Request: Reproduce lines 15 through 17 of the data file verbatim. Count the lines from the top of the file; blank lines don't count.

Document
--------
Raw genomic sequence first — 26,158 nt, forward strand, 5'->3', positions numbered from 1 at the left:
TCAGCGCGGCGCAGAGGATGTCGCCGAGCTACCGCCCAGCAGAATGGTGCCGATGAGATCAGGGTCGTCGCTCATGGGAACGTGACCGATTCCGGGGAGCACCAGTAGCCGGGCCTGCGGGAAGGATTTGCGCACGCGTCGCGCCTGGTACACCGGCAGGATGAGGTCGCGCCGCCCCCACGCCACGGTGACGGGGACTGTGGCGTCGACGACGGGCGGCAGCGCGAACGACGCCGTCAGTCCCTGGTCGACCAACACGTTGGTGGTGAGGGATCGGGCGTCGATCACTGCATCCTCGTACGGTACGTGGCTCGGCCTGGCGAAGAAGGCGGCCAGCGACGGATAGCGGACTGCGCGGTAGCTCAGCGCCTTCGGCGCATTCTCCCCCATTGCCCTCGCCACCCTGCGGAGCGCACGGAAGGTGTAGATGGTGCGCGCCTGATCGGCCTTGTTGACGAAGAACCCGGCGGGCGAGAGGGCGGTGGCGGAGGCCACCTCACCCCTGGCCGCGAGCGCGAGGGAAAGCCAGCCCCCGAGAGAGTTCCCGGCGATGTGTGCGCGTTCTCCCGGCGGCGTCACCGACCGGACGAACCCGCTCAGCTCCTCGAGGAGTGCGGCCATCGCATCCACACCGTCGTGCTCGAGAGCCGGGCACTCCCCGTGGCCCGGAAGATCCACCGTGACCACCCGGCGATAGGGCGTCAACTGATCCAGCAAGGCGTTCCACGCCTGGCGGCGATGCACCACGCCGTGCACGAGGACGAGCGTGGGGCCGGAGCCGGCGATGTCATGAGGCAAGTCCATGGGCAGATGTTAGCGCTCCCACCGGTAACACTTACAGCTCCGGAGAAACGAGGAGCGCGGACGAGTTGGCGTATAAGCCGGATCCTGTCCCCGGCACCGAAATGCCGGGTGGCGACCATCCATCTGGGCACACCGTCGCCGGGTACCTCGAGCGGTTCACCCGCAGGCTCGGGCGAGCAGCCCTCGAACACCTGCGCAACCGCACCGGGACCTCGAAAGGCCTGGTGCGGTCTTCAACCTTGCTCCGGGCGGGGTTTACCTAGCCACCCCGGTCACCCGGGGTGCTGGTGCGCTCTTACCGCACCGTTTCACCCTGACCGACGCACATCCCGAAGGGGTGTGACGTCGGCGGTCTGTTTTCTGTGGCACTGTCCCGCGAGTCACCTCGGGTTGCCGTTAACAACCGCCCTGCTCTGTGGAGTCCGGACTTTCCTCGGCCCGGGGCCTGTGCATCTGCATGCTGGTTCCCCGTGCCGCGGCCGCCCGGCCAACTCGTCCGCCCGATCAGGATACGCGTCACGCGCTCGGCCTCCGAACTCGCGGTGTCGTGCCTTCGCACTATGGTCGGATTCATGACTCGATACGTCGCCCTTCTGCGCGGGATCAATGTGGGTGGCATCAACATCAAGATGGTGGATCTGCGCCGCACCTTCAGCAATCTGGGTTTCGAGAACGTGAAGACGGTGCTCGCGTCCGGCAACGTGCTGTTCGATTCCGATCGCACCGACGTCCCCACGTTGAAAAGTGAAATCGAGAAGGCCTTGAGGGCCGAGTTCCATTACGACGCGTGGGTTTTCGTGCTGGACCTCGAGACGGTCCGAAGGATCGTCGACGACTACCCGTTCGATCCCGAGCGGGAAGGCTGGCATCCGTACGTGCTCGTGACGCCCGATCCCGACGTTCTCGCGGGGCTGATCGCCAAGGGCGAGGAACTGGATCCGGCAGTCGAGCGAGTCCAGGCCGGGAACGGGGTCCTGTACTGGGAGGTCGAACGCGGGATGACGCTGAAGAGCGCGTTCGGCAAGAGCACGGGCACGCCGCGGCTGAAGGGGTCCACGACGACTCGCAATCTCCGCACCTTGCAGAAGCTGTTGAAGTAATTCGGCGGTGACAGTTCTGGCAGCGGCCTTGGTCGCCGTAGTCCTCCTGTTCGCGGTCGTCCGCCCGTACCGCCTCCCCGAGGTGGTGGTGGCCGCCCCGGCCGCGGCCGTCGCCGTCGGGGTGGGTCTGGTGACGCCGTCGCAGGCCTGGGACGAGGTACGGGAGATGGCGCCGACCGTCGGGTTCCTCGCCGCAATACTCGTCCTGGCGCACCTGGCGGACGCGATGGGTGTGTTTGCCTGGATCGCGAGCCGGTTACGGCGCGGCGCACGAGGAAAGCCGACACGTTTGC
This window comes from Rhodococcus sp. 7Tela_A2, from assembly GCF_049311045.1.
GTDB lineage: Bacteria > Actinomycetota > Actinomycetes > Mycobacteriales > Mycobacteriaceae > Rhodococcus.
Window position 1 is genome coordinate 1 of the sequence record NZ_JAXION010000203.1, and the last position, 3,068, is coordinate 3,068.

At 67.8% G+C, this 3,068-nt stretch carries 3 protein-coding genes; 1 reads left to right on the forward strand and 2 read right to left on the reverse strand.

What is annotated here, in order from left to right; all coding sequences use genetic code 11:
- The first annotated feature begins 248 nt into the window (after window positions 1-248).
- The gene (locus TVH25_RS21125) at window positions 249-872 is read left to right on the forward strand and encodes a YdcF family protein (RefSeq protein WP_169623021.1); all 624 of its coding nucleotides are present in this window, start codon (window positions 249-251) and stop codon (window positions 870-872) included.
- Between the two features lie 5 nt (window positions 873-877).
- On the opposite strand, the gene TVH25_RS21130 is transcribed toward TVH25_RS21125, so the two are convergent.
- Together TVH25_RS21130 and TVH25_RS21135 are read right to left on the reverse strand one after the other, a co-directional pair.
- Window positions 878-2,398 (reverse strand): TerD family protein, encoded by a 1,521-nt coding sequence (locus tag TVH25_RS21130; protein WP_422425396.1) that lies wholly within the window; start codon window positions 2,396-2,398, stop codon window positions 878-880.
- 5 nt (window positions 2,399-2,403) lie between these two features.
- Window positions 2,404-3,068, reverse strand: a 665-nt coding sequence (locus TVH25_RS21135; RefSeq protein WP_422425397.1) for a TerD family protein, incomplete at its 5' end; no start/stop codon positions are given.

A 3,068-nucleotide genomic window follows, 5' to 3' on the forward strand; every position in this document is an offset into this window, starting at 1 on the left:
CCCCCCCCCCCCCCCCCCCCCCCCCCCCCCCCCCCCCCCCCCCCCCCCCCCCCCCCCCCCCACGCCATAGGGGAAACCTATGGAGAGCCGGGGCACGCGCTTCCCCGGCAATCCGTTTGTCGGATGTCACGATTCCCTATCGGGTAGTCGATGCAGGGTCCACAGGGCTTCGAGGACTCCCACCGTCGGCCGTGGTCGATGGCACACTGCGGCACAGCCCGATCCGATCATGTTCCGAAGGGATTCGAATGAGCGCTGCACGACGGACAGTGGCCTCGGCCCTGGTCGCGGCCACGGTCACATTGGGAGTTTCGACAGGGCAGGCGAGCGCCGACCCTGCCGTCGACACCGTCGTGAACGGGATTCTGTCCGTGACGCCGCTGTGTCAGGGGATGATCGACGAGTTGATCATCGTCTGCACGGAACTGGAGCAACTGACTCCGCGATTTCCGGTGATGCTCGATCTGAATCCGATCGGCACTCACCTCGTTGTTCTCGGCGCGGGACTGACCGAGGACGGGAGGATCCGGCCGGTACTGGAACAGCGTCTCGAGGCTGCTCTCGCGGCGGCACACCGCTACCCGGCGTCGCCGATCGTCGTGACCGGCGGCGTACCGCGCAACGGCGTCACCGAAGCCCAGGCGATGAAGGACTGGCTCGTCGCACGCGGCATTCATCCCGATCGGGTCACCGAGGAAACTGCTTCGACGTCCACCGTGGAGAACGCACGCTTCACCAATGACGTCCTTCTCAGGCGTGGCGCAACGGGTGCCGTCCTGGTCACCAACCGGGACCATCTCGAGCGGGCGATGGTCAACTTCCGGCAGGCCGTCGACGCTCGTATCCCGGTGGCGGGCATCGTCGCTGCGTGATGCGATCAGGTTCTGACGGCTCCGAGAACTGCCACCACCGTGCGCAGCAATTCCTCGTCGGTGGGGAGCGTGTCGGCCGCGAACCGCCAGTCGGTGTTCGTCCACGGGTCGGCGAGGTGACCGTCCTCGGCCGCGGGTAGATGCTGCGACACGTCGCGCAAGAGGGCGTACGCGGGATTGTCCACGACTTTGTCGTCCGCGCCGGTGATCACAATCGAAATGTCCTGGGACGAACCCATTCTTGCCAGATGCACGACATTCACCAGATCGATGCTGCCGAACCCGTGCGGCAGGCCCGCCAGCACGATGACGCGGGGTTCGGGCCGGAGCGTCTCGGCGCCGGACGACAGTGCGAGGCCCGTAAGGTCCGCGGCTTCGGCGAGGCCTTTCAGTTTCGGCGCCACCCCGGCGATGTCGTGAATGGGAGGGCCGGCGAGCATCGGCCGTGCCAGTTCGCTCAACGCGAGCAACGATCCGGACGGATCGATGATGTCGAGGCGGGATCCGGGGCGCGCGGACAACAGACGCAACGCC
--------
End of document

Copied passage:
- Window positions 2,404-3,068, reverse strand: a 665-nt coding sequence (locus TVH25_RS21135; RefSeq protein WP_422425397.1) for a TerD family protein, incomplete at its 5' end; no start/stop codon positions are given.

A 3,068-nucleotide genomic window follows, 5' to 3' on the forward strand; every position in this document is an offset into this window, starting at 1 on the left:
CCCCCCCCCCCCCCCCCCCCCCCCCCCCCCCCCCCCCCCCCCCCCCCCCCCCCCCCCCCCCACGCCATAGGGGAAACCTATGGAGAGCCGGGGCACGCGCTTCCCCGGCAATCCGTTTGTCGGATGTCACGATTCCCTATCGGGTAGTCGATGCAGGGTCCACAGGGCTTCGAGGACTCCCACCGTCGGCCGTGGTCGATGGCACACTGCGGCACAGCCCGATCCGATCATGTTCCGAAGGGATTCGAATGAGCGCTGCACGACGGACAGTGGCCTCGGCCCTGGTCGCGGCCACGGTCACATTGGGAGTTTCGACAGGGCAGGCGAGCGCCGACCCTGCCGTCGACACCGTCGTGAACGGGATTCTGTCCGTGACGCCGCTGTGTCAGGGGATGATCGACGAGTTGATCATCGTCTGCACGGAACTGGAGCAACTGACTCCGCGATTTCCGGTGATGCTCGATCTGAATCCGATCGGCACTCACCTCGTTGTTCTCGGCGCGGGACTGACCGAGGACGGGAGGATCCGGCCGGTACTGGAACAGCGTCTCGAGGCTGCTCTCGCGGCGGCACACCGCTACCCGGCGTCGCCGATCGTCGTGACCGGCGGCGTACCGCGCAACGGCGTCACCGAAGCCCAGGCGATGAAGGACTGGCTCGTCGCACGCGGCATTCATCCCGATCGGGTCACCGAGGAAACTGCTTCGACGTCCACCGTGGAGAACGCACGCTTCACCAATGACGTCCTTCTCAGGCGTGGCGCAACGGGTGCCGTCCTGGTCACCAACCGGGACCATCTCGAGCGGGCGATGGTCAACTTCCGGCAGGCCGTCGACGCTCGTATCCCGGTGGCGGGCATCGTCGCTGCGTGATGCGATCAGGTTCTGACGGCTCCGAGAACTGCCACCACCGTGCGCAGCAATTCCTCGTCGGTGGGGAGCGTGTCGGCCGCGAACCGCCAGTCGGTGTTCGTCCACGGGTCGGCGAGGTGACCGTCCTCGGCCGCGGGTAGATGCTGCGACACGTCGCGCAAGAGGGCGTACGCGGGATTGTCCACGACTTTGTCGTCCGCGCCGGTGATCACAATCGAAATGTCCTGGGACGAACCCATTCTTGCCAGATGCACGACATTCACCAGATCGATGCTGCCGAACCCGTGCGGCAGGCCCGCCAGCACGATGACGCGGGGTTCGGGCCGGAGCGTCTCGGCGCCGGACGACAGTGCGAGGCCCGTAAGGTCCGCGGCTTCGGCGAGGCCTTTCAGTTTCGGCGCCACCCCGGCGATGTCGTGAATGGGAGGGCCGGCGAGCATCGGCCGTGCCAGTTCGCTCAACGCGAGCAACGATCCGGACGGATCGATGATGTCGAGGCGGGATCCGGGGCGCGCGGACAACAGACGCAACGCC